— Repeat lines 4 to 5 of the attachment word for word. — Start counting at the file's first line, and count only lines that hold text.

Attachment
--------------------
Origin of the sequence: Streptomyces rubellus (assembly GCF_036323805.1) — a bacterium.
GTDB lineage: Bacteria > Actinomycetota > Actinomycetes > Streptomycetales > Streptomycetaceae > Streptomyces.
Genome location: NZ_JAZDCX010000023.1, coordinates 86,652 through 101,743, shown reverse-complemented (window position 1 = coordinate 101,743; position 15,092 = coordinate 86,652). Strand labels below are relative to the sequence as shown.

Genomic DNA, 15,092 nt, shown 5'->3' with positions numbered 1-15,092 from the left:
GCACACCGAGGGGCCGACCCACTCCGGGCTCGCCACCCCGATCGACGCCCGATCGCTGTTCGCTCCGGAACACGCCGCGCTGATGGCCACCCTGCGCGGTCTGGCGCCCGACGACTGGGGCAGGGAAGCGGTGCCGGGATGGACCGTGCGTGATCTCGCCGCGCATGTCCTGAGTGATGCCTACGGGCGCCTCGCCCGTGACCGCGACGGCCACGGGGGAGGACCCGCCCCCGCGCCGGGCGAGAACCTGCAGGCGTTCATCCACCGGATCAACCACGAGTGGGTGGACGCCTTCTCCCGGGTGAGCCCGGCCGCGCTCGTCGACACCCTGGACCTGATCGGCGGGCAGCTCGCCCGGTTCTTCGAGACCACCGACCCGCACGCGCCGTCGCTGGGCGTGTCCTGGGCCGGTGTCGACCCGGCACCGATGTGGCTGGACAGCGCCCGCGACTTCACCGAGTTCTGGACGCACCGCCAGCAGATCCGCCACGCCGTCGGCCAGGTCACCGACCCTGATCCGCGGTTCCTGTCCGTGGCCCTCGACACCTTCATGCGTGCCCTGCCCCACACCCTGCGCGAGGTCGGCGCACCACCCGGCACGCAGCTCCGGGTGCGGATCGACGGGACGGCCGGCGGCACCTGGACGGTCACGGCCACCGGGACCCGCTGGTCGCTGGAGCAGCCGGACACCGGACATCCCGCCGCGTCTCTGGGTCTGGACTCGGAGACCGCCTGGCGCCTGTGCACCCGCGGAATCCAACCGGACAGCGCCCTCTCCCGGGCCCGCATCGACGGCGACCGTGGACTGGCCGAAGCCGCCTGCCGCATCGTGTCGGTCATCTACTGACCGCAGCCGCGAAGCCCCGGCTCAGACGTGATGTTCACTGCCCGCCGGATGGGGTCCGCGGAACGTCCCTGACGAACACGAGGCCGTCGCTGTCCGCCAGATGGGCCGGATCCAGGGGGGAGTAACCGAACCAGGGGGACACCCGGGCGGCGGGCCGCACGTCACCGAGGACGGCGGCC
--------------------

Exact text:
Genomic DNA, 15,092 nt, shown 5'->3' with positions numbered 1-15,092 from the left:
GCACACCGAGGGGCCGACCCACTCCGGGCTCGCCACCCCGATCGACGCCCGATCGCTGTTCGCTCCGGAACACGCCGCGCTGATGGCCACCCTGCGCGGTCTGGCGCCCGACGACTGGGGCAGGGAAGCGGTGCCGGGATGGACCGTGCGTGATCTCGCCGCGCATGTCCTGAGTGATGCCTACGGGCGCCTCGCCCGTGACCGCGACGGCCACGGGGGAGGACCCGCCCCCGCGCCGGGCGAGAACCTGCAGGCGTTCATCCACCGGATCAACCACGAGTGGGTGGACGCCTTCTCCCGGGTGAGCCCGGCCGCGCTCGTCGACACCCTGGACCTGATCGGCGGGCAGCTCGCCCGGTTCTTCGAGACCACCGACCCGCACGCGCCGTCGCTGGGCGTGTCCTGGGCCGGTGTCGACCCGGCACCGATGTGGCTGGACAGCGCCCGCGACTTCACCGAGTTCTGGACGCACCGCCAGCAGATCCGCCACGCCGTCGGCCAGGTCACCGACCCTGATCCGCGGTTCCTGTCCGTGGCCCTCGACACCTTCATGCGTGCCCTGCCCCACACCCTGCGCGAGGTCGGCGCACCACCCGGCACGCAGCTCCGGGTGCGGATCGACGGGACGGCCGGCGGCACCTGGACGGTCACGGCCACCGGGACCCGCTGGTCGCTGGAGCAGCCGGACACCGGACATCCCGCCGCGTCTCTGGGTCTGGACTCGGAGACCGCCTGGCGCCTGTGCACCCGCGGAATCCAACCGGACAGCGCCCTCTCCCGGGCCCGCATCGACGGCGACCGTGGACTGGCCGAAGCCGCCTGCCGCATCGTGTCGGTCATCTACTGACCGCAGCCGCGAAGCCCCGGCTCAGACGTGATGTTCACTGCCCGCCGGATGGGGTCCGCGGAACGTCCCTGACGAACACGAGGCCGTCGCTGTCCGCCAGATGGGCCGGATCCAGGGGGGAGTAACCGAACCAGGGGGACACCCGGGCGGCGGGCCGCACGTCACCGAGGACGGCGGCC